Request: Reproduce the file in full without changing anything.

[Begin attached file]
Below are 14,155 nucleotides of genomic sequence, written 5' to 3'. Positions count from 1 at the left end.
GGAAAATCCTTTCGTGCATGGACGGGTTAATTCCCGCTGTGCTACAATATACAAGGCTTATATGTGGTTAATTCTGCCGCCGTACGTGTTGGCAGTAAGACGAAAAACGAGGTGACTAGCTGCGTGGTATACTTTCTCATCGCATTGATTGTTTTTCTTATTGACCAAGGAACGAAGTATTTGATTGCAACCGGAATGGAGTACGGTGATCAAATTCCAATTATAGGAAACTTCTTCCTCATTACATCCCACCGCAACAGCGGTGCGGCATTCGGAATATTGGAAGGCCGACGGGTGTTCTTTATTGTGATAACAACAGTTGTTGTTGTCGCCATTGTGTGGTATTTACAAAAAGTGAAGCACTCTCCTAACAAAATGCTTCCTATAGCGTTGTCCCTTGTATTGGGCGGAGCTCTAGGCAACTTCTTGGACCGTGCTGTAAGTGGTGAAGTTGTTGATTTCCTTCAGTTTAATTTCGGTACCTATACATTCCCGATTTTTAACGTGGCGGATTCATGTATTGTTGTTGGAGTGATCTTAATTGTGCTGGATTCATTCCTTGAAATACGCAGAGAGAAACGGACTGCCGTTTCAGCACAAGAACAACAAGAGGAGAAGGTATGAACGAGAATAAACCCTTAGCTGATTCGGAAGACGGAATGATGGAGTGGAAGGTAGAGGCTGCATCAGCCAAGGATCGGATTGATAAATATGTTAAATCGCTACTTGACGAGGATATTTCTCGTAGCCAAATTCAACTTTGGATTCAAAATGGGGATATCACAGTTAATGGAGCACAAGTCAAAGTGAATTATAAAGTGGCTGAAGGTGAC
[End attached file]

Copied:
Below are 14,155 nucleotides of genomic sequence, written 5' to 3'. Positions count from 1 at the left end.
GGAAAATCCTTTCGTGCATGGACGGGTTAATTCCCGCTGTGCTACAATATACAAGGCTTATATGTGGTTAATTCTGCCGCCGTACGTGTTGGCAGTAAGACGAAAAACGAGGTGACTAGCTGCGTGGTATACTTTCTCATCGCATTGATTGTTTTTCTTATTGACCAAGGAACGAAGTATTTGATTGCAACCGGAATGGAGTACGGTGATCAAATTCCAATTATAGGAAACTTCTTCCTCATTACATCCCACCGCAACAGCGGTGCGGCATTCGGAATATTGGAAGGCCGACGGGTGTTCTTTATTGTGATAACAACAGTTGTTGTTGTCGCCATTGTGTGGTATTTACAAAAAGTGAAGCACTCTCCTAACAAAATGCTTCCTATAGCGTTGTCCCTTGTATTGGGCGGAGCTCTAGGCAACTTCTTGGACCGTGCTGTAAGTGGTGAAGTTGTTGATTTCCTTCAGTTTAATTTCGGTACCTATACATTCCCGATTTTTAACGTGGCGGATTCATGTATTGTTGTTGGAGTGATCTTAATTGTGCTGGATTCATTCCTTGAAATACGCAGAGAGAAACGGACTGCCGTTTCAGCACAAGAACAACAAGAGGAGAAGGTATGAACGAGAATAAACCCTTAGCTGATTCGGAAGACGGAATGATGGAGTGGAAGGTAGAGGCTGCATCAGCCAAGGATCGGATTGATAAATATGTTAAATCGCTACTTGACGAGGATATTTCTCGTAGCCAAATTCAACTTTGGATTCAAAATGGGGATATCACAGTTAATGGAGCACAAGTCAAAGTGAATTATAAAGTGGCTGAAGGTGAC